As food safety officials hold crisis talks in Sweden, it has emerged that lasagne containing horsemeat may have been served in Swedish schools and hospitals.
"The lasagne has been delivered to all sorts of customers, both within the public sector, like schools and hospitals, and to restaurants," Christina Gezelius, a spokeswoman for Swedish catering firm Martin & Servera, told the TT news agency.
The Swedish food wholesaler has ordered tests on samples from bulk lasagne shipments from Comigel, the French company that also produced frozen lasagne meals found to contain up to 99 percent horsemeat for Swedish food company Findus.
"We stopped sales on Friday as a precautionary measure. We've identified 80 customers from whom we will recall what's left out there," Martin & Servera marketing head Nils Berntsson told Svergies Radio (SR).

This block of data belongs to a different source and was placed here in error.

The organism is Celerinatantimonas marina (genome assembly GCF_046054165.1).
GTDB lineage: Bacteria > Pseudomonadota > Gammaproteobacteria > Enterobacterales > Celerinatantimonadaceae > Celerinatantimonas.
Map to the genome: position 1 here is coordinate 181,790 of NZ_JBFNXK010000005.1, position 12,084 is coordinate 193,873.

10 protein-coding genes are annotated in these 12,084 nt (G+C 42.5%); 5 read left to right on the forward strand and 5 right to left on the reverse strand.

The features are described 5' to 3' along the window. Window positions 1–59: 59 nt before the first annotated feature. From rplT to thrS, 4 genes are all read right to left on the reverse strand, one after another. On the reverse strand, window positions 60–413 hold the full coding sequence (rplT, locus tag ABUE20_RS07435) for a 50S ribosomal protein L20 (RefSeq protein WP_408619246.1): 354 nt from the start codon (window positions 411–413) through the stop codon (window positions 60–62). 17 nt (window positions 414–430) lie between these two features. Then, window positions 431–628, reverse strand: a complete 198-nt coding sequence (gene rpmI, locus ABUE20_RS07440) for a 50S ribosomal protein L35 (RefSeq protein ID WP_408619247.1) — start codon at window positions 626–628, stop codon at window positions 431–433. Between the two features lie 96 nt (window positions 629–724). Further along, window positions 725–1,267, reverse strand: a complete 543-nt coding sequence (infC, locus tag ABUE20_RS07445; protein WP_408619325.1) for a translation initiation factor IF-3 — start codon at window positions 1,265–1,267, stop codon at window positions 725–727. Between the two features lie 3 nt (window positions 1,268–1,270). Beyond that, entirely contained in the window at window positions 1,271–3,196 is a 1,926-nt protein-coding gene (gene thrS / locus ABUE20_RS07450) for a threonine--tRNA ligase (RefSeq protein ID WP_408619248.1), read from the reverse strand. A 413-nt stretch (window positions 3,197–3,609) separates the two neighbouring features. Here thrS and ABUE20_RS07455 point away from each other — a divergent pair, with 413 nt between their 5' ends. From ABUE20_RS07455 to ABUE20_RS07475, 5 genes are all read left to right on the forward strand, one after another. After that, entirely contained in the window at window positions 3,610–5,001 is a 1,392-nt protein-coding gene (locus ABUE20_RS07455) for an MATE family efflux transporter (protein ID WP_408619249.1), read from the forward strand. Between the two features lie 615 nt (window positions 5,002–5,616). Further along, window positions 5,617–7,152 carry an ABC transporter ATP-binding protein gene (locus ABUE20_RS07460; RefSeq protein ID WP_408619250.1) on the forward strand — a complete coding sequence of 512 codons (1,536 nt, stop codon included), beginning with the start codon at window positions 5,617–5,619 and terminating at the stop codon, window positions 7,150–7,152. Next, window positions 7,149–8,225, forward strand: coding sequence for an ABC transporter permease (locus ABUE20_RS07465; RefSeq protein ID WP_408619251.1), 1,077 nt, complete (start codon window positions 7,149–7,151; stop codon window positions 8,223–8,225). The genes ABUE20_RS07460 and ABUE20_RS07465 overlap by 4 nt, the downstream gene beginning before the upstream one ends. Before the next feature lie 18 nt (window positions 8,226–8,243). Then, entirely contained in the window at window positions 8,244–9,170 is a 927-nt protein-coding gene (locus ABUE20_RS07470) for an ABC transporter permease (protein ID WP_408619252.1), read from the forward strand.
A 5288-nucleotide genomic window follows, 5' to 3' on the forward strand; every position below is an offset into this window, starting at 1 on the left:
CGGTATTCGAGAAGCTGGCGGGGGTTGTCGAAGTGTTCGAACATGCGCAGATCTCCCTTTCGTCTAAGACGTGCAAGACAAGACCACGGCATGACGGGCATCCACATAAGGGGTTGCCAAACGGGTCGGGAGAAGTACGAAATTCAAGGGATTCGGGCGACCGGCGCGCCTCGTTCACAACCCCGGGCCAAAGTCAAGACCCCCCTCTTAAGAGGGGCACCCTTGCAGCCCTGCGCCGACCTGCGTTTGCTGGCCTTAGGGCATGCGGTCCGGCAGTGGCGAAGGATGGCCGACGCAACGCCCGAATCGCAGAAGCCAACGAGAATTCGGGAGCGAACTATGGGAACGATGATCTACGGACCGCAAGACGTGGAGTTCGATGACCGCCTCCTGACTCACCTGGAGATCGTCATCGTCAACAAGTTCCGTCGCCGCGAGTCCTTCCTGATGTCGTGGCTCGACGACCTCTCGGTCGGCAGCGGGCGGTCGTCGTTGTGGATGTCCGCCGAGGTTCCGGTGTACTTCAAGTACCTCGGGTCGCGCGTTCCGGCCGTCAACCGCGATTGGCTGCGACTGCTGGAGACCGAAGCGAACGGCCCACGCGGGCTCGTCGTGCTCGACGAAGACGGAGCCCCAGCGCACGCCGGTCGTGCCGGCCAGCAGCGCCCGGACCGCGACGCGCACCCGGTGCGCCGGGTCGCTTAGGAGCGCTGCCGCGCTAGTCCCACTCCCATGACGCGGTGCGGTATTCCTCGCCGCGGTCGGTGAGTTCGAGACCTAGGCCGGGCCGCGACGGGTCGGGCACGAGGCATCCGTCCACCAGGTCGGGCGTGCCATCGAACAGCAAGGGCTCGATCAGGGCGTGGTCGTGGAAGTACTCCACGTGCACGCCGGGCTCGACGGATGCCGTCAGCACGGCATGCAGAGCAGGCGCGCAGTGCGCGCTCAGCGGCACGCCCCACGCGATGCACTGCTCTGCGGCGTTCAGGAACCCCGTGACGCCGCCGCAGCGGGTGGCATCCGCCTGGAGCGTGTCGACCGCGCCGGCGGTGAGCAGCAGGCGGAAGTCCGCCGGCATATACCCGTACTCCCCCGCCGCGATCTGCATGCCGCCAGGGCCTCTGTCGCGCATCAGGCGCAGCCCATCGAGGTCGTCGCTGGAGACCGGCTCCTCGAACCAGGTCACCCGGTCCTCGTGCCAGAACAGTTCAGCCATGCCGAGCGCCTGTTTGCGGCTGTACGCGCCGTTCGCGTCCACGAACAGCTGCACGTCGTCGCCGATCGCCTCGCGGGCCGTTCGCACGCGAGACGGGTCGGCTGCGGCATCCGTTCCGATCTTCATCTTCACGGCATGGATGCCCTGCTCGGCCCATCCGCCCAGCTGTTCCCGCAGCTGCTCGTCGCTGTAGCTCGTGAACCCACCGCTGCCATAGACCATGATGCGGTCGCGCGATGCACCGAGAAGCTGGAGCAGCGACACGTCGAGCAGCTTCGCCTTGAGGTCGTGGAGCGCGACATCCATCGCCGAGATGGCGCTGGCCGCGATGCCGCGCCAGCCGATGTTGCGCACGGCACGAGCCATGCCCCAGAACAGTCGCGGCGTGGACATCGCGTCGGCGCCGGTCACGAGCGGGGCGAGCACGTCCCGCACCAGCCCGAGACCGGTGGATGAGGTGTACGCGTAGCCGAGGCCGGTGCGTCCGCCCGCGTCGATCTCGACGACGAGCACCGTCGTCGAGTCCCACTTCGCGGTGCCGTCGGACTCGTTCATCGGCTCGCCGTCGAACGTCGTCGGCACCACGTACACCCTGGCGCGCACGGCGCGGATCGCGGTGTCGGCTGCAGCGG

"It's totally unacceptable that we've ended up in this situation. Our customers must be able to trust the information we provide."
Meanwhile, The Guardian reports some spaghetti bolognese in the UK is over 60 per cent horsemeat. It also quotes Britain's chief medical officer as saying any possible phenylbutazone in horsemeat, if it's there at all, would pose a "limited public health risk."
Update: US economist Brad DeLong reminds us of some tasty World War II recipes for a beast "as useful to us dead, as he is alive."